It always seems to be a Soldier and his family's lot to not be together when those big events happen, those milestones that mean so much to each & every parent. Christmas, baby's first tooth, birthdays, anniversaries, baby's first steps and so many others. We don't ever really get used to it, not really. We adapt to the situation as it comes, but it doesn't stop it from being painful and sad as it happens. We pull out the camera and take lots of photos & if we have video cameras those get pulled out, too. With the modern technology these days, we have all kinds of ways to share these events with our loved ones where ever they maybe, but its never the same.
While my husband was deployed, I was spoiled and I got to talk to him far more often than I had anticipated. Not to mention email, webcam conversations and good old-fashioned love letters. I loved being able to talk to him and I never complained with the frequency. I was lucky and I know not all deployments will be that nice. Then we have AT, where it seems his Unit has this fantastic knack for picking the most remote locations in the continental US to go and then its two weeks of occasional phone calls. No way to send letters, I mean its two weeks, right, I'll survive.
Sometimes, like this time, I feel like I won't. Last year, I tried to talk him out of going. I was 32 weeks pregnant when he left and I had one of those womens' intuition moments, I didn't think it was a good idea for him to leave me with our toddler and that far pregnant. Well, he was out in the middle of nowhere and I went into premature labor. I ended up having an emergency c-section and he wasn't there.
I honestly never thought that would be me, that would be us. You think about it in terms of other people. That it happens to other soldiers' wives, but then if you really think about the reality of it, it could be any of us. Because at any given time our spouses could be called away and we could be pregnant, sick, who knows what else could be going on in our lives. Who knows what events will take place while their gone and we have to 'soldier up' and deal with it. I hate that.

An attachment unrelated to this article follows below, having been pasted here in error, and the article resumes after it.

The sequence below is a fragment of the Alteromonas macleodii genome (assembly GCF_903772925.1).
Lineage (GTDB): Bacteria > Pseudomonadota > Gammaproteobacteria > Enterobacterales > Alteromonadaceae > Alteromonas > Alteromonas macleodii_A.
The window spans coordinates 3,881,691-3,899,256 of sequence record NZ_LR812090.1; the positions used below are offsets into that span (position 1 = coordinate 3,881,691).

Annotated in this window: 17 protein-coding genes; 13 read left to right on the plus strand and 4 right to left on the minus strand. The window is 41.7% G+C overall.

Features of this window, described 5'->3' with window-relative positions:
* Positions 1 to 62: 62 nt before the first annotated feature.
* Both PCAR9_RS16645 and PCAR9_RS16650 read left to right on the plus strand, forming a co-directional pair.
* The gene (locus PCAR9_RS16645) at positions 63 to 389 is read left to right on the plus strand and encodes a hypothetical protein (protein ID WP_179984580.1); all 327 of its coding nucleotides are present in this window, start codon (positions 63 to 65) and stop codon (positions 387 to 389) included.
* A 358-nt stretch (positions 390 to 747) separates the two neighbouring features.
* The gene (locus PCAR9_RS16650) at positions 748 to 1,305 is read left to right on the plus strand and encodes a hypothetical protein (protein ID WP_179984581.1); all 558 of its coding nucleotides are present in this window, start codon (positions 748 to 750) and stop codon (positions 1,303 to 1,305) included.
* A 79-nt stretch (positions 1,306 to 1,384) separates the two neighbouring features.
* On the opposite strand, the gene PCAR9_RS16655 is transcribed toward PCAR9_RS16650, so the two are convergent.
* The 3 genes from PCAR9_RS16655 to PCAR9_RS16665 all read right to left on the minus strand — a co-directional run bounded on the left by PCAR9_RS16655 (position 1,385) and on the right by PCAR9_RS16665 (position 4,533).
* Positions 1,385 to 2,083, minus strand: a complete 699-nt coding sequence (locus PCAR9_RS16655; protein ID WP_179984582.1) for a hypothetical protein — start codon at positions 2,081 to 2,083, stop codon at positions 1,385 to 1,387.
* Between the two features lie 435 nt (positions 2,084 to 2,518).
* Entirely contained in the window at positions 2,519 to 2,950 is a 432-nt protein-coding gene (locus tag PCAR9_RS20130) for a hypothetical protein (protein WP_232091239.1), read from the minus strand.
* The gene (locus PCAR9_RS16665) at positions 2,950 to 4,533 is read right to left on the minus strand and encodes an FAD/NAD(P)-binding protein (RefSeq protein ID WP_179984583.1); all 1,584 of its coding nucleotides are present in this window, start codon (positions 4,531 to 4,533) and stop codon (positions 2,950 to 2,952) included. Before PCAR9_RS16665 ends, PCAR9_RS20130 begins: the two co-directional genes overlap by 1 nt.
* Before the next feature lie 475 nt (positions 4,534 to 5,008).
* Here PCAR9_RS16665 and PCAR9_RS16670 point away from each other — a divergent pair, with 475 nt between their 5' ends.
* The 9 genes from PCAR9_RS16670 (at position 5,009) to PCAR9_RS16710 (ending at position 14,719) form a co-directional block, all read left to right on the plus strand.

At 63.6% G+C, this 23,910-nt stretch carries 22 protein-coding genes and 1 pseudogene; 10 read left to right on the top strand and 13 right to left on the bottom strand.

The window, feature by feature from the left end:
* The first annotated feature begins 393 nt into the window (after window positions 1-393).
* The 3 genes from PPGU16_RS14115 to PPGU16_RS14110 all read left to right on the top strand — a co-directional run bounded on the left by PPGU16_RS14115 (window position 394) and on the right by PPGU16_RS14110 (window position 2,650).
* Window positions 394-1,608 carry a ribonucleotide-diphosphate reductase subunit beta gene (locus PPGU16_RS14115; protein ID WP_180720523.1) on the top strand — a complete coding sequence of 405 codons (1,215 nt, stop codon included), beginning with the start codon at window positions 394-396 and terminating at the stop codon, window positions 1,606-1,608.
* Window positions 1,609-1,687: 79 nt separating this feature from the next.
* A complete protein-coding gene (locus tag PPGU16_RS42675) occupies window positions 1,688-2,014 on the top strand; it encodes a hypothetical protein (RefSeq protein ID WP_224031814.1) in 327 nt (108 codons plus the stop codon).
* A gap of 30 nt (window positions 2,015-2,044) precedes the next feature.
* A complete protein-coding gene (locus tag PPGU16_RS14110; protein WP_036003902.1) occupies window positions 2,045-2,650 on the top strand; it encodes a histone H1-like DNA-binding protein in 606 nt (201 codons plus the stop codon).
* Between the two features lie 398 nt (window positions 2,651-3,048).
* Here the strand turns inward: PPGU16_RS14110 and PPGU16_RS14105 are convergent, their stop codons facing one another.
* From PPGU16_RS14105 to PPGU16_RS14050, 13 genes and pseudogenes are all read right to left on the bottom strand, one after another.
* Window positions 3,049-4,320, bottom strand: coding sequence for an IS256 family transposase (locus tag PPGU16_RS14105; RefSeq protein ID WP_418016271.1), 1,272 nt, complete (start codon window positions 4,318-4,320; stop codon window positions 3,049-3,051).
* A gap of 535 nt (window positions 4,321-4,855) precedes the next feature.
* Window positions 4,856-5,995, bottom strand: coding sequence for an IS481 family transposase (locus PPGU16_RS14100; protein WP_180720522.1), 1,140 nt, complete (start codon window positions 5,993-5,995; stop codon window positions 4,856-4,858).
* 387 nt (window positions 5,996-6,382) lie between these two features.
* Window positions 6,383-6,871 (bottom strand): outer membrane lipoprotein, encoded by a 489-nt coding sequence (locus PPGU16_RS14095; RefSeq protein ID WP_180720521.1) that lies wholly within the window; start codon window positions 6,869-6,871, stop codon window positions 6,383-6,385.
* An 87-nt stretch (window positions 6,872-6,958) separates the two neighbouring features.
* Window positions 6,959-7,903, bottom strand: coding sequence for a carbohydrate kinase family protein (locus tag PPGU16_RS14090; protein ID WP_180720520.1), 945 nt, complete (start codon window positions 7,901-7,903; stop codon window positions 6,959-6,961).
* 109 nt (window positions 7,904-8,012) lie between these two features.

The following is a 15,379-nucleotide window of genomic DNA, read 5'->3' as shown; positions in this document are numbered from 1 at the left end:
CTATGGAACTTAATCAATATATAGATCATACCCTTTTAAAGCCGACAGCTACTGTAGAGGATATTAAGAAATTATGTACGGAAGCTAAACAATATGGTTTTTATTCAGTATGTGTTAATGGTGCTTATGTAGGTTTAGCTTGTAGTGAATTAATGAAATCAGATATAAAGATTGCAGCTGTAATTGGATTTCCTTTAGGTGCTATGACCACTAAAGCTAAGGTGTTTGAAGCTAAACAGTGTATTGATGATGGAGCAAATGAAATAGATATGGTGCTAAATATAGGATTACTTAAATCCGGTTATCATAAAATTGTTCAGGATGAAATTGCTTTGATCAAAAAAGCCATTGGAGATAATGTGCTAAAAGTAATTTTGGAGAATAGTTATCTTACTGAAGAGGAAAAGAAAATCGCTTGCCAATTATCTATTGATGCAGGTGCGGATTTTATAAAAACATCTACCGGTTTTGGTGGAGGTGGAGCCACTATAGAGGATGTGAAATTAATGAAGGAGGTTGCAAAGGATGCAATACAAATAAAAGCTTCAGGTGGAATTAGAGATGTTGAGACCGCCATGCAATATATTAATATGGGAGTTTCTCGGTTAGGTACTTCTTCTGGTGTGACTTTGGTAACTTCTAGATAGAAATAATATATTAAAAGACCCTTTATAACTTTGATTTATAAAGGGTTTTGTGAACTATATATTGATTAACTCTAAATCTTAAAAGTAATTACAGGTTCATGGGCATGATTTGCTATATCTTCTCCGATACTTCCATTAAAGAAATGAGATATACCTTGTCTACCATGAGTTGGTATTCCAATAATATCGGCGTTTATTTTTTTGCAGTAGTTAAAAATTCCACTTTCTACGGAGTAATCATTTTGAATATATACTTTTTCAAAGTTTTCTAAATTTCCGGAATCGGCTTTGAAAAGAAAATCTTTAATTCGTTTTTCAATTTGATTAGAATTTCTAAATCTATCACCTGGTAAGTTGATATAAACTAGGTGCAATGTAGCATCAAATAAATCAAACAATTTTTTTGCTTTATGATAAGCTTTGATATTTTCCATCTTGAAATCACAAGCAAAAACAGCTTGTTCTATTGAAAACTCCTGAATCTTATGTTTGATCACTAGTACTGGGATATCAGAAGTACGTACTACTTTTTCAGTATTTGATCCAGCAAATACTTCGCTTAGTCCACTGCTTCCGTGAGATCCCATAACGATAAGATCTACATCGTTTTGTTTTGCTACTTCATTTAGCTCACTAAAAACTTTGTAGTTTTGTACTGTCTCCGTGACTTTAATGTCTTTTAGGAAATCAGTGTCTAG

Would you believe that I served 3 years in the Reserves myself? I'm currently sitting in IRR, but that's beside the point. I know some of this from both sides and its rough both ways.
My daughter's first birthday is a week from tomorrow and today my she took her first steps. It was so amazing, I mean I've been expecting it for the last couple months and then it suddenly happens. I was thrilled, but the harsh reality is Christopher missed it. He was here last year when our son took his first steps on Father's Day, two days after our daughter was born. But this time he missed it.
When I told him on phone, he started to cry. This killed me. It was so heart wrenching. I think some of it was, we'd been arguing over the phone, which I know never goes well. Especially when you're hundreds of miles apart and can't easily fix things. So, emotions were already running high, luckily we were patching things up, but I think it hit him hard because he'd missed so much. At least he feels like he has. He's missed her birth and now her first steps. His civilian job requires screwy hours that allow little time with us and I think its all starting to be overwhelming. He feels he's missing out on his kids growing up.
Its sad that we have to roll with the punches so often and that we've all come to expect the unexpected. That we do what we must, when we must. Sometimes I feel like its unfair, but hey I guess that's life for you. I just really hated hearing the sadness in his voice, the tears. I hate that and I hate knowing that it probably won't be the last time he'll miss out on something because he's at AT or deployed.
This is our world. This is our life. Although I know we would all love for them to never miss a single moment, we also know that its a sacrifice we all make for love, for our country, for freedom. We may not always like it, we may not always understand completely the whys, but we'll do it. We'll find the strength, because they need to know we'll be ok. And we will. We will.
Here is a video of my daughter walking. (Video quality isn't great, its off of my cellphone, but I have to brag)
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